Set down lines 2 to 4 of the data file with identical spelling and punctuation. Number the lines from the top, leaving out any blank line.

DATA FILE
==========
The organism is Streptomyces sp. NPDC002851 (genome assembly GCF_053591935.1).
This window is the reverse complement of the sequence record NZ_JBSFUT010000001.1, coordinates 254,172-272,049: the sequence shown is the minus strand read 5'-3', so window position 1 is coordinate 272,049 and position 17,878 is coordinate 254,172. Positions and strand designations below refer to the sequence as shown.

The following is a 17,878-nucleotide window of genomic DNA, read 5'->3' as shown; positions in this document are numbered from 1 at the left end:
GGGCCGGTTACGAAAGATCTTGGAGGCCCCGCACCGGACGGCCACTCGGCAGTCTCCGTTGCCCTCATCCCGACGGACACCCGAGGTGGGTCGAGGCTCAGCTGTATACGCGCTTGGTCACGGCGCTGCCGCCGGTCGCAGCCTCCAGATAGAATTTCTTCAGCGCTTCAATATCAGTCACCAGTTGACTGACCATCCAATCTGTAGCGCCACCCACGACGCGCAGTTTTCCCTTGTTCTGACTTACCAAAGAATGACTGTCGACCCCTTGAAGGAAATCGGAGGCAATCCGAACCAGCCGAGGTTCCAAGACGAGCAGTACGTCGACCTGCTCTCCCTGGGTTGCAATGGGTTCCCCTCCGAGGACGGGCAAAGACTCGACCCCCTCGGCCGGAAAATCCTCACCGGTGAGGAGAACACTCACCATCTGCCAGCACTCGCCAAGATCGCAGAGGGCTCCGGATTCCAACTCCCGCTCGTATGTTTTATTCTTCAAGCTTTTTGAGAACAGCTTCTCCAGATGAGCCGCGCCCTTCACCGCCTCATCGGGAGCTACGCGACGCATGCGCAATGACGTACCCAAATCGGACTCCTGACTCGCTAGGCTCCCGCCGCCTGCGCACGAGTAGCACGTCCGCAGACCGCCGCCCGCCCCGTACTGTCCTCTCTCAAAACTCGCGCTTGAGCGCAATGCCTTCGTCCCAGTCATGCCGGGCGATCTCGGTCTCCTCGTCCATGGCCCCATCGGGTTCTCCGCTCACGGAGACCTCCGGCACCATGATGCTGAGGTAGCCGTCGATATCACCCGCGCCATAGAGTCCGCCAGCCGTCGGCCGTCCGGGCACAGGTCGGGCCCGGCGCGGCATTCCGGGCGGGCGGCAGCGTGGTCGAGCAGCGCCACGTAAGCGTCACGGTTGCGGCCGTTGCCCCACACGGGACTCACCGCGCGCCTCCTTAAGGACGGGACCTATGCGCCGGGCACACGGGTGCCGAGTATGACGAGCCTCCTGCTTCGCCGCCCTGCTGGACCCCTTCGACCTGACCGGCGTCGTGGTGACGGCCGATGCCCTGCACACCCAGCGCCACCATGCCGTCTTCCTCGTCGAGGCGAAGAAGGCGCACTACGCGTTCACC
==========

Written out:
This window is the reverse complement of the sequence record NZ_JBSFUT010000001.1, coordinates 254,172-272,049: the sequence shown is the minus strand read 5'-3', so window position 1 is coordinate 272,049 and position 17,878 is coordinate 254,172. Positions and strand designations below refer to the sequence as shown.

The following is a 17,878-nucleotide window of genomic DNA, read 5'->3' as shown; positions in this document are numbered from 1 at the left end:
GGGCCGGTTACGAAAGATCTTGGAGGCCCCGCACCGGACGGCCACTCGGCAGTCTCCGTTGCCCTCATCCCGACGGACACCCGAGGTGGGTCGAGGCTCAGCTGTATACGCGCTTGGTCACGGCGCTGCCGCCGGTCGCAGCCTCCAGATAGAATTTCTTCAGCGCTTCAATATCAGTCACCAGTTGACTGACCATCCAATCTGTAGCGCCACCCACGACGCGCAGTTTTCCCTTGTTCTGACTTACCAAAGAATGACTGTCGACCCCTTGAAGGAAATCGGAGGCAATCCGAACCAGCCGAGGTTCCAAGACGAGCAGTACGTCGACCTGCTCTCCCTGGGTTGCAATGGGTTCCCCTCCGAGGACGGGCAAAGACTCGACCCCCTCGGCCGGAAAATCCTCACCGGTGAGGAGAACACTCACCATCTGCCAGCACTCGCCAAGATCGCAGAGGGCTCCGGATTCCAACTCCCGCTCGTATGTTTTATTCTTCAAGCTTTTTGAGAACAGCTTCTCCAGATGAGCCGCGCCCTTCACCGCCTCATCGGGAGCTACGCGACGCATGCGCAATGACGTACCCAAATCGGACTCCTGACTCGCTAGGCTCCCGCCGCCTGCGCACGAGTAGCACGTCCGCAGACCGCCGCCCGCCCCGTACTGTCCTCTCTCAAAACTCGCGCTTGAGCGCAATGCCTTCGTCCCAGTCATGCCGGGCGATCTCGGTCTCCTCGTCCATGGCCCCATCGGGTTCTCCGCTCACGGAGACCTCCGGCACCATGATGCTGAGGTAGCCGTCGATATCACCCGCGCCATAGAGTCCGCCAGCCGTCGGCCGTCCGGGCACAGGTCGGGCCCGGCGCGGCATTCCGGGCGGGCGGCAGCGTGGTCGAGCAGCGCCACGTAAGCGTCACGGTTGCGGCCGTTGCCCCACACGGGACTCACCGCGCGCCTCCTTAAGGACGGGACCTATGCGCCGGGCACACGGGTGCCGAGTATGACGAGCCTCCTGCTTCGCCGCCCTGCTGGACCCCTTCGACCTGACCGGCGTCGTGGTGACGGCCGATGCCCTGCACACCCAGCGCCACCATGCCGTCTTCCTCGTCGAGGCGAAGAAGGCGCACTACGCGTTCACC